8 Tips for Preparing for an Entry-Level IT Career - Florida Career College

8 Tips for Preparing for an Entry-Level IT Career

If you are planning for a future in technology and computers, you are probably looking for advice and suggestions for how to make it all happen. There’s more to embarking on the career of your dreams than getting the relevant training—although that is a significant step along the way. We have put together eight tips to help aspiring computer professionals like you prepare for an entry-level career in the Information Technology (IT) field.


Unsurprisingly, the best thing you can do to set out on the path to becoming a computer support specialist, electrical technician, electronics technician or other related professional is to get the best education you can. A Computer and Network Technician Program like that at Florida Career College will give you a practical and applied approach to learning using the tools and techniques deployed in the field today. In as few as 11 months, you will be ready to jump into your new career.


It’s very tempting to choose a specialty right out of the gate, but you could be doing yourself a disservice. Instead, start from a broad skills base. Rather than choosing a specialization that you may later wish to change, get to understand the fundamentals of computers and networking, learn about the many areas of focus available, and get trained in a wide array of options. You will then be able to confidently choose your specialty—or decide to remain a generalist with an even greater number of career openings available to you.


Whether you pursue an internship, an externship, or volunteer to help out in an organization that needs computer assistance, this is a great opportunity to get real-world experience. This will look great on your resume, and could even lead to a potential job with the organization where you are giving your time. Work experience will be a valuable differentiator when potential employers are looking at hundreds of resumes to fill a position. Additionally, these positions are great for building your network and understanding what it’s like to work in IT in the real world.


Have you considered joining professional networking groups? These groups can help you meet more people in the IT field, giving you exposure to the types of employers you’d want to work for, or the professionals you’d like to work with in an IT office. Getting to know others who are also junior in their careers can help you gather information about what it’s really like in the field or possible job openings. Don’t be shy about asking questions and cultivating relationships with potential role models or mentors.


When you are applying for jobs, there’s a very good chance potential employers will run a background check on you, reviewing your online presence. For this reason, it’s important that you have an updated LinkedIn profile that matches your resume. The content on your social media pages should reflect the image you want to portray to the world, so review the content and photos you have posted with a critical eye. For better or worse, social media is an indelible part of your personal brand, so make sure that you are presenting yourself as the type of person that employers want to have in their IT departments.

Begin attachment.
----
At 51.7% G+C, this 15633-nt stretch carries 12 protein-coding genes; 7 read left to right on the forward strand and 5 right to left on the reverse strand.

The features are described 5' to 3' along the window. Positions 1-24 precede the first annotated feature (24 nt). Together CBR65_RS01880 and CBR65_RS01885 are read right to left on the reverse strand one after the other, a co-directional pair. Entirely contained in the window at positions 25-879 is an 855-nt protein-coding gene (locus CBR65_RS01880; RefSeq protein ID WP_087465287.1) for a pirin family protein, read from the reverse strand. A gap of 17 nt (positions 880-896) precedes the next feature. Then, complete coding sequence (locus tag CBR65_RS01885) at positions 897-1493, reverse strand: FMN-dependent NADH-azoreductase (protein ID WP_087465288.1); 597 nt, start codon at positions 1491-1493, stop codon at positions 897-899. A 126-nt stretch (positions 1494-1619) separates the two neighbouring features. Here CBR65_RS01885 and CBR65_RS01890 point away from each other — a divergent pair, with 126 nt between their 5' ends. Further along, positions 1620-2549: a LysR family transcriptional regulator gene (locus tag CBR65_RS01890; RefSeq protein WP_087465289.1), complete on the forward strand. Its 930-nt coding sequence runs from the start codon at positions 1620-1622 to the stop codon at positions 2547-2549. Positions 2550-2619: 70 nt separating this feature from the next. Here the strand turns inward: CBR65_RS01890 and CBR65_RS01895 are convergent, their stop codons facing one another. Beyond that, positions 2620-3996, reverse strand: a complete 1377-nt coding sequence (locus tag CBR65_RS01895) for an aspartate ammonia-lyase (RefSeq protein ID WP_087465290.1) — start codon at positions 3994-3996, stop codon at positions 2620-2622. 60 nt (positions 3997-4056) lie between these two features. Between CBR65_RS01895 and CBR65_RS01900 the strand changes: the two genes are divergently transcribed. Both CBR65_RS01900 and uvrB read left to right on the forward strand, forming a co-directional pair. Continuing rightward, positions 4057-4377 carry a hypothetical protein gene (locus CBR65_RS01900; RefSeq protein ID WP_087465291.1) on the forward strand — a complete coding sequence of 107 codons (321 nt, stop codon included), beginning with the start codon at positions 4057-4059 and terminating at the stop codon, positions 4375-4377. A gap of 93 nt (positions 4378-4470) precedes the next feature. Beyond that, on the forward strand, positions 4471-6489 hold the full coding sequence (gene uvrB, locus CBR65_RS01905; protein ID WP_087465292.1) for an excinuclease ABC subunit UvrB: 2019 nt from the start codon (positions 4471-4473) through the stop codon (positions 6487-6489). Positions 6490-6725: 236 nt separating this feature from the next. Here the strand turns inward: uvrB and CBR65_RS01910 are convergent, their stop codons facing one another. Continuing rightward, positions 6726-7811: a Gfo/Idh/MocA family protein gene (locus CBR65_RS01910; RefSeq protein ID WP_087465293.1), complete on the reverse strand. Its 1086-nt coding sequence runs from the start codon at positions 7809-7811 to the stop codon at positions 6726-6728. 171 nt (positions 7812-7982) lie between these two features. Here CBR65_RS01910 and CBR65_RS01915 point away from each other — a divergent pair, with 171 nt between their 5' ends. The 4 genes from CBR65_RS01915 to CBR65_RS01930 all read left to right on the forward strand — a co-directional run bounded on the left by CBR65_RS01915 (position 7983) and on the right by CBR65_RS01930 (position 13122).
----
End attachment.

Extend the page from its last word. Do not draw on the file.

Interpersonal and communication skills are just as important as the technical ones. In fact, hiring managers pinpoint “the soft skills gap” as a challenge when hiring IT professionals. Take the time to develop your teamwork and relational skills—employers will appreciate your efforts to help build a supportive community, exhibit empathy, and demonstrate understanding. Soft skills also include problem-solving, writing skills, identifying patterns, and offering creative solutions to challenges.


Do your homework in advance of any interviews. This includes making a list of the posted job requirements and how your skills and experience match up with them. Research the company to understand their culture, whether it’s a good fit for you, and so that you can ask or answer relevant questions. Practice interviewing; know your strengths and weaknesses, relevant experience, and how to tell a story about yourself. Present yourself professionally, using proper interview etiquette. Ask questions that demonstrate your familiarity with and interest in the company.


IT is constantly changing, so you are never really done learning. Remain active in developments in the field by reading (books, blogs, papers), staying abreast of evolutions in application development, hardware and software solutions, and continue networking with your professional peers. Look for professional development opportunities in the field, and consider additional training and certifications that might help enhance your career.